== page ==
Saturday, 26 December 2009

Dickensian Christmases lesser known

Whatever his social messages, Charles Dickens was a solidly commercial writer, and followed up on the success 1 of the 1843 A Christmas Carol, he followed up with a series of titles with a similar mix of social campaigning and good cheer. As the Christmas Books page at David Perdue's Charles Dickens site says:

Although subsequent Christmas books sold well at the time of their initial release, they have not enjoyed the staying power of A Christmas Carol.

They were: The Chimes: a goblin story of some bells that rang an old year out and a new year in (1844); The Cricket on the Hearth: a fairy tale of home (1845); The Battle of Life: a love story (1846); and The Haunted Man and the Ghost's Bargain (1848).  Dickens stopped the series at that point, but continued to produce shorter-format Christmas works for magazines: see Project Gutenberg for the collection Some Christmas Stories, which includes A Christmas tree, What Christmas is as we grow older, The poor relation's story, The child's story, The schoolboy's story and Nobody's story.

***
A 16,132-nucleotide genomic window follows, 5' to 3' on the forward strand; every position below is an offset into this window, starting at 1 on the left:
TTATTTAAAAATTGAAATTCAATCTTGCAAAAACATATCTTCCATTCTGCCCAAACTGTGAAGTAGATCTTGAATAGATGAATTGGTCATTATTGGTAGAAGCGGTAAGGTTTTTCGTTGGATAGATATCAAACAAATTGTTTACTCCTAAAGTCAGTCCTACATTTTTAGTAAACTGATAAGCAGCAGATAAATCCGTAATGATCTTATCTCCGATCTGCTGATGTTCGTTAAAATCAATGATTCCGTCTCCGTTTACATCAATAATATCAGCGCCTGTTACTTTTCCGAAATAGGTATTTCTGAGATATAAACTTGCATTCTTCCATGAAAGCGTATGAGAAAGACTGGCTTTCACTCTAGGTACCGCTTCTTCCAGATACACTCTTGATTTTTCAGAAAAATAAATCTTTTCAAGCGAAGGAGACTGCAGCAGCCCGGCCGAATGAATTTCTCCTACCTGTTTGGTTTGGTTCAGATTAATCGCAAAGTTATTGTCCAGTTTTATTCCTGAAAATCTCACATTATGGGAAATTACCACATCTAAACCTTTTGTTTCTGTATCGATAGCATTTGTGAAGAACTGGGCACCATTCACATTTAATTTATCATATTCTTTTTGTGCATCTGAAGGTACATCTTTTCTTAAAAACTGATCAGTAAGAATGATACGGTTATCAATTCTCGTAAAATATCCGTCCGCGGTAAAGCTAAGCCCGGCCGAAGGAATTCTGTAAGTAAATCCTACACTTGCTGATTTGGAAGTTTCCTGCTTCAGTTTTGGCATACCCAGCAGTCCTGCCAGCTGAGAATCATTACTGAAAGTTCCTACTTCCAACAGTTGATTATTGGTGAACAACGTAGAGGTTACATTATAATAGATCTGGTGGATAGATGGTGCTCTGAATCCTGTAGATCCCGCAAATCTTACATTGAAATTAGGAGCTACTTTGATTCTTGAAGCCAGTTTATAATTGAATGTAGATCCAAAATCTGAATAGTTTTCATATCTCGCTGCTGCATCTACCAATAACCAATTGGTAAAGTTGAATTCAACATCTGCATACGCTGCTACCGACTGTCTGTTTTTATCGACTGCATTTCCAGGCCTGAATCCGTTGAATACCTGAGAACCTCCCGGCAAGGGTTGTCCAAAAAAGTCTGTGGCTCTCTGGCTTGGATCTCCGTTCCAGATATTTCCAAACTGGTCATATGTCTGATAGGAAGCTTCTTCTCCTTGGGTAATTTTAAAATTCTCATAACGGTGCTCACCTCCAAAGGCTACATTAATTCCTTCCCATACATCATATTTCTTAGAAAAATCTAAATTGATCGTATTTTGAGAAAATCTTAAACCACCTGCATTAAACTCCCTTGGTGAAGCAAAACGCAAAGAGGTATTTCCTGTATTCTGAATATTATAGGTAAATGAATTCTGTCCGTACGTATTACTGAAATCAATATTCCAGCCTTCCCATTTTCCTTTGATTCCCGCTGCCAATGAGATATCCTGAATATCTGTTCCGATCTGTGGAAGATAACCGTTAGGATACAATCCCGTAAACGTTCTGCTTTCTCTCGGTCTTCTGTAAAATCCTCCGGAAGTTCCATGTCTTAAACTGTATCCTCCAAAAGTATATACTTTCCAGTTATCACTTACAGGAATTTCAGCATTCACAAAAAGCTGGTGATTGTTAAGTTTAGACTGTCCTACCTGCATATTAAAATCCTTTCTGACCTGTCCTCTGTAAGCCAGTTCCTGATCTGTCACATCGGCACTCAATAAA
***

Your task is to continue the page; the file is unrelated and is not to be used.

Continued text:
1. One should say qualified success; as Why A Christmas Carol was a flop for Dickens explains, it was popular and sold well, but his demanding requirements for the binding and artwork consumed most of the profits.

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